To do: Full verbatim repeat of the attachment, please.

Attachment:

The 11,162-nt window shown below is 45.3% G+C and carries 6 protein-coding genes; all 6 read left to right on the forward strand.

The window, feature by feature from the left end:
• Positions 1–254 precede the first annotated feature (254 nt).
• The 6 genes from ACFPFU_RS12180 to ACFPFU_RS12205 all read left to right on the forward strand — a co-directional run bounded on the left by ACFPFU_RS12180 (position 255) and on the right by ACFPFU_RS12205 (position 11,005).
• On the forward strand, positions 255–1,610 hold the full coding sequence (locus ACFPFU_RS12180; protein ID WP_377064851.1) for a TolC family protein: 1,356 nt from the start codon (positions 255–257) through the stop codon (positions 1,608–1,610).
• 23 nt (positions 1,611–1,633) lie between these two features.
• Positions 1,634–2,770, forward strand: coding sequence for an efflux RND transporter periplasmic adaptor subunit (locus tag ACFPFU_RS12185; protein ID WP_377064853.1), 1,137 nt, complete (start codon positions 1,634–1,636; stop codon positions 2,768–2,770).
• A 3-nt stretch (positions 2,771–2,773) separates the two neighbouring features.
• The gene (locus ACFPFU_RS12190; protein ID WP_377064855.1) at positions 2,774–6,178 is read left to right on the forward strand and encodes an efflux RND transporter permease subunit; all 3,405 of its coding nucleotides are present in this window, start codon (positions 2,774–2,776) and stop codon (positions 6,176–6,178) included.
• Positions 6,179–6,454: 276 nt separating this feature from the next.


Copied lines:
The 11,162-nt window shown below is 45.3% G+C and carries 6 protein-coding genes; all 6 read left to right on the forward strand.

The window, feature by feature from the left end:
• Positions 1–254 precede the first annotated feature (254 nt).
• The 6 genes from ACFPFU_RS12180 to ACFPFU_RS12205 all read left to right on the forward strand — a co-directional run bounded on the left by ACFPFU_RS12180 (position 255) and on the right by ACFPFU_RS12205 (position 11,005).
• On the forward strand, positions 255–1,610 hold the full coding sequence (locus ACFPFU_RS12180; protein ID WP_377064851.1) for a TolC family protein: 1,356 nt from the start codon (positions 255–257) through the stop codon (positions 1,608–1,610).
• 23 nt (positions 1,611–1,633) lie between these two features.
• Positions 1,634–2,770, forward strand: coding sequence for an efflux RND transporter periplasmic adaptor subunit (locus tag ACFPFU_RS12185; protein ID WP_377064853.1), 1,137 nt, complete (start codon positions 1,634–1,636; stop codon positions 2,768–2,770).
• A 3-nt stretch (positions 2,771–2,773) separates the two neighbouring features.
• The gene (locus ACFPFU_RS12190; protein ID WP_377064855.1) at positions 2,774–6,178 is read left to right on the forward strand and encodes an efflux RND transporter permease subunit; all 3,405 of its coding nucleotides are present in this window, start codon (positions 2,774–2,776) and stop codon (positions 6,176–6,178) included.
• Positions 6,179–6,454: 276 nt separating this feature from the next.